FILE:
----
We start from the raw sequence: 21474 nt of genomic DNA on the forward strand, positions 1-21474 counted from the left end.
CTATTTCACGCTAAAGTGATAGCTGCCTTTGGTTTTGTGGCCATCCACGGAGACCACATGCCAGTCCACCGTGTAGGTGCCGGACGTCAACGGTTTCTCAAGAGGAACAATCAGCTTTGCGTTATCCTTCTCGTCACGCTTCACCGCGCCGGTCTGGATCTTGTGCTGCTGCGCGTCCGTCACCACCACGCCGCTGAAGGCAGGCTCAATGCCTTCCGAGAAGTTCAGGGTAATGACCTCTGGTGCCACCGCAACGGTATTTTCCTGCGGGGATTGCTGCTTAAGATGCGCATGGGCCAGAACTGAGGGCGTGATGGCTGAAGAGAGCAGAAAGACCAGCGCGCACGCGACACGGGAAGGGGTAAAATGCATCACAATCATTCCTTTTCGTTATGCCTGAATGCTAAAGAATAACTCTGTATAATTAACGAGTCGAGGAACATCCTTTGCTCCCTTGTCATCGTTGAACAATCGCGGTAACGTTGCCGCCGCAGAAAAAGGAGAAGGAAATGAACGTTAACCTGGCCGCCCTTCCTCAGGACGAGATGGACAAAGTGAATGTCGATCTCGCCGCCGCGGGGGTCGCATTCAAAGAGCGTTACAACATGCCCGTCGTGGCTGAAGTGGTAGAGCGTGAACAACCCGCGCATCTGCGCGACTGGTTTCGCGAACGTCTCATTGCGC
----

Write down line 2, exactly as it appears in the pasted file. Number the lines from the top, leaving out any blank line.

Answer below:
CTATTTCACGCTAAAGTGATAGCTGCCTTTGGTTTTGTGGCCATCCACGGAGACCACATGCCAGTCCACCGTGTAGGTGCCGGACGTCAACGGTTTCTCAAGAGGAACAATCAGCTTTGCGTTATCCTTCTCGTCACGCTTCACCGCGCCGGTCTGGATCTTGTGCTGCTGCGCGTCCGTCACCACCACGCCGCTGAAGGCAGGCTCAATGCCTTCCGAGAAGTTCAGGGTAATGACCTCTGGTGCCACCGCAACGGTATTTTCCTGCGGGGATTGCTGCTTAAGATGCGCATGGGCCAGAACTGAGGGCGTGATGGCTGAAGAGAGCAGAAAGACCAGCGCGCACGCGACACGGGAAGGGGTAAAATGCATCACAATCATTCCTTTTCGTTATGCCTGAATGCTAAAGAATAACTCTGTATAATTAACGAGTCGAGGAACATCCTTTGCTCCCTTGTCATCGTTGAACAATCGCGGTAACGTTGCCGCCGCAGAAAAAGGAGAAGGAAATGAACGTTAACCTGGCCGCCCTTCCTCAGGACGAGATGGACAAAGTGAATGTCGATCTCGCCGCCGCGGGGGTCGCATTCAAAGAGCGTTACAACATGCCCGTCGTGGCTGAAGTGGTAGAGCGTGAACAACCCGCGCATCTGCGCGACTGGTTTCGCGAACGTCTCATTGCGC